A bystander will approach with advice to enter in your PIN backwards, while watching to see what your PIN number is. As you leave without your card, the thief will then remove the magnetic sheet, which has captured your card, and will also know your PIN number.

Never share your PIN with a stranger. Always inspect an ATM before using to check it hasn’t been tampered with.

If you are lucky, you may be able to pull out the film yourself. If not, cancel your card as soon as possible.

Aggressive hawkers in Trinidad and Tobago

Throughout Trinidad and Tobago there are a lot of street vendors and hawkers. This might be overwhelming, but be stern yet polite while continuing about your business, and they will generally leave you alone.

Safety for women in Trinidad and Tobago

Women may be frequently catcalled by men on both islands. Be firm yet polite – saying ‘good morning’ is usually better than ignoring someone completely. Give short evasive responses and limit smiling, as this might signal to the Trinidadian that you are up for more conversation.

Is Trinidad and Tobago safe for LGBTQ+ travelers?

Same-sex relations are illegal in Trinidad and Tobago. There is legislation that bars LGBTQ+ people from entering the country, however, these laws are rarely enforced and LGBTQ+ relationships are becoming more accepted. Still, the LGBTQ+ community is still generally restricted to underground clubs and socializing. LGBTQ+ travelers, while safe in Trinidad and Tobago, should avoid public displays of affection.

Local laws in Trinidad and Tobago

Fashion faux pas or not, it’s illegal for civilians to wear camouflage clothing in public in Trinidad and Tobago and you can be fined or imprisoned. 

Drug laws and penalties in Trinidad and Tobago

In December 2019, possession of up to 30 grams of marijuana/cannabis became decriminalized. Carrying any more than 30 grams of cannabis, or more than five grams of cannabis resin, is an offence and carries a fine of TT$50,000. You are not allowed to smoke in public spaces or while operating a vehicle.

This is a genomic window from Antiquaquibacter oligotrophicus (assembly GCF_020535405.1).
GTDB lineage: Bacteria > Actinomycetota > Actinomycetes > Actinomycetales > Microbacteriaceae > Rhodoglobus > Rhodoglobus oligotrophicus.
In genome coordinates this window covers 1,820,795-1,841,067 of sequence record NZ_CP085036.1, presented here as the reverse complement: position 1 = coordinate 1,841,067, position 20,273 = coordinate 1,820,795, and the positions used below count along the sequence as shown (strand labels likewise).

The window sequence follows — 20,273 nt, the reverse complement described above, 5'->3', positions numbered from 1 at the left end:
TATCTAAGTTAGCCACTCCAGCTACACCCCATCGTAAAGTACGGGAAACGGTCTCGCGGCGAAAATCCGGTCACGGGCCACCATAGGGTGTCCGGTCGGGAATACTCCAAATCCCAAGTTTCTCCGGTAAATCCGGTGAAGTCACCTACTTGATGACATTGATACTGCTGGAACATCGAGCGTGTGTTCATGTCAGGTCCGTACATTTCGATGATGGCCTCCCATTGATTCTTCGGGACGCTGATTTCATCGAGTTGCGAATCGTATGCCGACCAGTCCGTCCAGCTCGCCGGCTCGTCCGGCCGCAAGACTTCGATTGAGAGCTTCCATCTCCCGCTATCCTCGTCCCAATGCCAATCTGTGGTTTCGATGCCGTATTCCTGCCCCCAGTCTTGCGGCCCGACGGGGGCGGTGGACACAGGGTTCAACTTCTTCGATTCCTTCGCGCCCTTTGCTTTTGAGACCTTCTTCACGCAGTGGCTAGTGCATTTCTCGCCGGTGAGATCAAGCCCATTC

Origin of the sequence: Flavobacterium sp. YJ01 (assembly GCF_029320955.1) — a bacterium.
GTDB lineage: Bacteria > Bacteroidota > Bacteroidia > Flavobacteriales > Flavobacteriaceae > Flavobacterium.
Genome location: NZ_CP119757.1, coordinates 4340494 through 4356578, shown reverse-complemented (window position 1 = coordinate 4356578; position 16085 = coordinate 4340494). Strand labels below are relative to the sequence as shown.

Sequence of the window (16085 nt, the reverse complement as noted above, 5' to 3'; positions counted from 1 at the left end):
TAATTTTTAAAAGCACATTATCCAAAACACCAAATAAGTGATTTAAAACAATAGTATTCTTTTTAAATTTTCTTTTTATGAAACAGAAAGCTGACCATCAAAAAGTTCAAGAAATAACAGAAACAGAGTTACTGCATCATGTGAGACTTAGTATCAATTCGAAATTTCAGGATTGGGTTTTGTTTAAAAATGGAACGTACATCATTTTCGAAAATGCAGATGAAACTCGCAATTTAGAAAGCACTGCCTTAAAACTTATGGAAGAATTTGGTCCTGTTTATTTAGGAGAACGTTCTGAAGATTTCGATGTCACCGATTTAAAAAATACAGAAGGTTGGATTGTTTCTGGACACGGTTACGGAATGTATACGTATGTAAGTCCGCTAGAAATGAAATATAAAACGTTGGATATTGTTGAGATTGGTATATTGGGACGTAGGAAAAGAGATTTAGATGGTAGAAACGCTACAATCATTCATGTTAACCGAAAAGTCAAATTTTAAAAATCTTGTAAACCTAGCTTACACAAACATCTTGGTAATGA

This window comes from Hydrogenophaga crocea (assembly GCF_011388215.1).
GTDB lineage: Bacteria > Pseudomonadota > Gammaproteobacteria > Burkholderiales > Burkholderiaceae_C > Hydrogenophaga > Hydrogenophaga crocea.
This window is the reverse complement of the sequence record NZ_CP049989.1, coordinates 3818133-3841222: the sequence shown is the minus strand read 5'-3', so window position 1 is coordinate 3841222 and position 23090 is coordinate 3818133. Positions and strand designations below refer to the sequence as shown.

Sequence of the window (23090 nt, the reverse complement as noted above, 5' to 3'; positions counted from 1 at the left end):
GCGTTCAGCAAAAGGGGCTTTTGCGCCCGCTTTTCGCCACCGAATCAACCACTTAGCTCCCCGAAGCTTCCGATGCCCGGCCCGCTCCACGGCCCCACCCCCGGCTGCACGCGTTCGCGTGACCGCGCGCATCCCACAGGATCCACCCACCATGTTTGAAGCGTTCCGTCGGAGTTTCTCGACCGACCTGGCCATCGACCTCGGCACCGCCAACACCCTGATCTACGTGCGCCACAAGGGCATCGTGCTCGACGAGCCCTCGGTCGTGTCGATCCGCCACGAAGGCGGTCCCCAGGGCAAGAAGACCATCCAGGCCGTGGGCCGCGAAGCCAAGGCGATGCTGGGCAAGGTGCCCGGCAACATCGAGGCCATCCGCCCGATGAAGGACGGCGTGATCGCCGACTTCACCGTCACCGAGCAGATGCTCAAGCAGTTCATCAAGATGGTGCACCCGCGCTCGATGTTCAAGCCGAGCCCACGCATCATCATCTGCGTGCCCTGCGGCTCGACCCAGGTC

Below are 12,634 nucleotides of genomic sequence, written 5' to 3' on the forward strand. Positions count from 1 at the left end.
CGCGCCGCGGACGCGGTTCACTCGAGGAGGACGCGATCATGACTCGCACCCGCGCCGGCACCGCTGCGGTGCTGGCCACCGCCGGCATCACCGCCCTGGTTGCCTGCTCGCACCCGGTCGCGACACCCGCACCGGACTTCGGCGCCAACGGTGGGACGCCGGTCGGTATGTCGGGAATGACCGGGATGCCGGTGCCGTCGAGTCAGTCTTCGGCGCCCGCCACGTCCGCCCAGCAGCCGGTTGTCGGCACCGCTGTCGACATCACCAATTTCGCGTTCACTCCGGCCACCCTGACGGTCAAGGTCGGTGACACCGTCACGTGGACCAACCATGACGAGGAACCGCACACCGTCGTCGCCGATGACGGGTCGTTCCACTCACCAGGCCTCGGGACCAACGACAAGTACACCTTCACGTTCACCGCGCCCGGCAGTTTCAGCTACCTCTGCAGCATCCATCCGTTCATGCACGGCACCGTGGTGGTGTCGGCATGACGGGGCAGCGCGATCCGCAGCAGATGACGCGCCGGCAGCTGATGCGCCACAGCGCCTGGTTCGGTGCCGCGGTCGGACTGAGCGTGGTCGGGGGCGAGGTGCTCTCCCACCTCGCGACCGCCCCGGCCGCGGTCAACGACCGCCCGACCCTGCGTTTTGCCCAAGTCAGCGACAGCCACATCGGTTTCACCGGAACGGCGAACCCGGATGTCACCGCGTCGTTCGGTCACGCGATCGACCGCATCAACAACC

Safety during Trinidad Carnival

Carnival is a big event in Trinidad and Tobago, held in February each year, when tons of visitors arrive to join in the festivities. Unfortunately, it’s also a time when petty crime increases.

Some key safety tips during Trinidad Carnival are:

  • Leave your jewelry at home to avoid petty theft. If you are participating and “jumping carnival” as they say in Trinidad and Tobago, then you’ll be wearing bejeweled costumes, so there is no need for anything else
  • Travel in groups. Try to carpool or arrange to meet up at a designated location. Use paid car parks wherever possible, and designate an alcohol-free driver or take an authorized taxi (marked with H license plate, or labelled Maxi taxis) back to your accommodation
  • Never walk to or through isolated or poorly-lit areas on your own
  • Stash your cash wisely, and only take small amounts with you
  • Do not accept drinks from strangers or leave drinks unattended. Make sure all bottles are opened in front of you
  • Limit your alcohol intake
  • Keep a close eye on your kids. Carnival in Trinidad and Tobago is a family affair and children “play mas” (wear elaborate costumes) and participate in Carnival, too. Make sure children have identification on them with their name, parent’s or guardian’s name, and a contact number
  • Keep your phone close and in a waterproof case so it doesn’t get damaged by the water trucks that spray people during the carnival parade. Ensure emergency numbers are pre-loaded or on speed dial
  • If someone begins to dance (locally known as a “wine”) behind you but you’re not in the mood for attention, just tap their hands and stop dancing. They usually go away.

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  • Musa Muhammed said

    Hi everyone, Thanks for the information. I was planning to relocate to Trinadad & Tobago ending of this month but after going true this informations i am now scared and i find a beautiful lady there to marry. But how about their girls? Do they have problem?


  • Jed said

    A lot of the above is from Trini's, not surprisingly there's a ton of unimpressive comments trying to make the country sound really scary. If you didn't know Trini's are like Jamaicans --- both are obsessed with trying to prove they rank #1 for crime. The only Caribbean country that's anywhere near such a distinction is Haiti.

    World’s most homicidal countries A to Z (latest)

    Burkina Faso
    Central African Republic
    Papua New Guinea
    South Sudan

    Source: USGOV